3. Humor columns require jokes. Many nice people on the panels danced around the popularity of anecdotal columns to write, mention they don’t read well and rarely sell well. Jokes require punch lines, and punch lines require meticulous crafting.

Mirror: How did you find Detroit, Mr. Pollock?

Myself: The city of Detroit was about as I expected, yet better. It had its decline later than other Rust Belt cities and so its renaissance began later. It’s not quite fair to compare it to a place like Pittsburgh — yet. Businesses and residents are returning to the heart of Detroit, and we saw that.

The “better” part was how solid the street planning and old buildings are. The architecture of the high-rises is from many of the best decades of American design, built by people with the money to not blame budget overruns for any short-cuts. The streets are wide. There’s a lot of outdoor sculpture. Grand statues of great leaders. It’s like Kansas City, another Midwestern city famous for its public art.

Mirror: But what about its reputation?

Myself: I lived in Little Rock for many years. Just last May, Arkansas’ capital continued its surprising reputation by continuing to stay apace with Detroit Continue reading

Roger and Me

Roger Ebert receives the 2011 Ernie Pyle Lifetime Achievement Award from the National Society of Newspaper Columnists

version of this Brick is published at columnists.com.

Roger Ebert accepts NSNC Lifetime Achievement Award 25 June 2011
Roger Ebert accepts the 2011 Ernie Pyle Lifetime Achievement Award 06-25-11. Photo, by Cynthia Borris, of Ebert’s projection on a screen. He spoke via Skype from Chicago to NSNC meeting in Detroit.

DETROIT, Saturday, June 25, 2011 — Following is the acceptance speech of Roger Ebert for the NSNC’s Ernie Pyle Lifetime Achievement Award. Ebert’s physical condition prevented him from accepting in person, but he “spoke” live via Skype from his home in Chicago, using an electronic voice from his Macintosh. He then answered three questions submitted beforehand.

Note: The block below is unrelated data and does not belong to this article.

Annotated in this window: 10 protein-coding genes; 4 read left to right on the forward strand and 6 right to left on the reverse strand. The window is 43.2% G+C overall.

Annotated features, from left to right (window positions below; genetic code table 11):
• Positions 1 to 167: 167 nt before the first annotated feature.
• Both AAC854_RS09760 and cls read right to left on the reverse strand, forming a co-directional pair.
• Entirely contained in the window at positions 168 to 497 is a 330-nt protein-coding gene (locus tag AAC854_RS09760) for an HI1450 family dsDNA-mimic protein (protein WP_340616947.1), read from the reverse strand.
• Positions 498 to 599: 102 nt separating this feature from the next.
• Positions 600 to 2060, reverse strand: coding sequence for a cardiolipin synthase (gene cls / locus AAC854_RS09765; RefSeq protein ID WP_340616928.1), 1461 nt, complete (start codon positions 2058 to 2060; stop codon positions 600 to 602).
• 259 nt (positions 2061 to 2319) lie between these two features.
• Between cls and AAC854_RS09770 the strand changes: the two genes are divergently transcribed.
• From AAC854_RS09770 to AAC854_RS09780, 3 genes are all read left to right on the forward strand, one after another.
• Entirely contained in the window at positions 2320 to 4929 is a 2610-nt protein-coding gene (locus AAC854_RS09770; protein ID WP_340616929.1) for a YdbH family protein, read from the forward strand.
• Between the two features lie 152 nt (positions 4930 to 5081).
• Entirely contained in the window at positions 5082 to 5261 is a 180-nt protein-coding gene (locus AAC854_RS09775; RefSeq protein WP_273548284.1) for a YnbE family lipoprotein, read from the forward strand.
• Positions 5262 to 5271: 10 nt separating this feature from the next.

Ebert provided this transcript:

“By appearing this way on new media, I feel, in a way, I am letting down the team. But [conference host] Brian O’Connor and I have spent some time rehearsing with Skype, and I hope this will be an acceptable substitute for the glory of print. So anyway, hello in Detroit!

“It is my great honor to accept this award from the National Society of Newspaper Columnists. I grew up regarding newspaper columnists as the most noble and brilliant of human beings, and nothing I have seen since, has caused that opinion to change. It is our job to take the events of our time and consider them with intelligence, and wit. In these days of  trashy celebrity, gossip which threatens to overwhelm the media, our job is more important than ever. So on this day when you meet in Detroit, I thank you. And I salute you.”

“Question. Has the Internet and the explosion of online movie and review sites diluted or enhanced the influence and stature of film critics?

“My answer: I think this Continue reading

Folio the Leader

“Other than that, how did you like the play, Mrs. Lincoln?”
— Attributed to Tom Lehrer

DETROIT, 8:47 a.m. EDT, Friday, June 24, 2011 — Hear ye, hear ye, (swat newspaper) I am Ben Pollock, president of the National Society of Newspaper Columnists. I hereby call the 35th annual NSNC conference to order!

[Swat paper? The NSNC doesn’t have a gavel, and I thought it would be fun to use a rolled-up newspaper in its stead. I had hoped to roll together the Friday Detroit News and Free Press, but inspiration struck at the elevator bank. On a table there as now usual were about four USA Todays. Gone are the days when a USA Today was slipped under every hotel room door.]

Take that, Gannett. I’m using USA Today as a gavel. Gannett, USA Today’s publisher, laid off 700 news employees on June 21 from among its many newspapers, so this is for them! (Whack! Whack!)

Your conference host, Brian O’Connor, will welcome you to Detroit in two minutes. I am welcoming you to the conference. I am glad to see you all here!

First, let me assure you that Brian has created an incredible schedule. You will be educated in writing and how to move your writing out. You will rock to Motown and be inspired by its art and decades of fomenting culture that has spread coast to coast and indeed the world. If you blink, you may miss something. If you go to bed before midnight tonight and tomorrow night, and sleep in just a little, you may miss value. You sure might miss some fun.

As the Ford slogan might go for us, “Have you written a column, lately?”

[It might seem self-serving Continue reading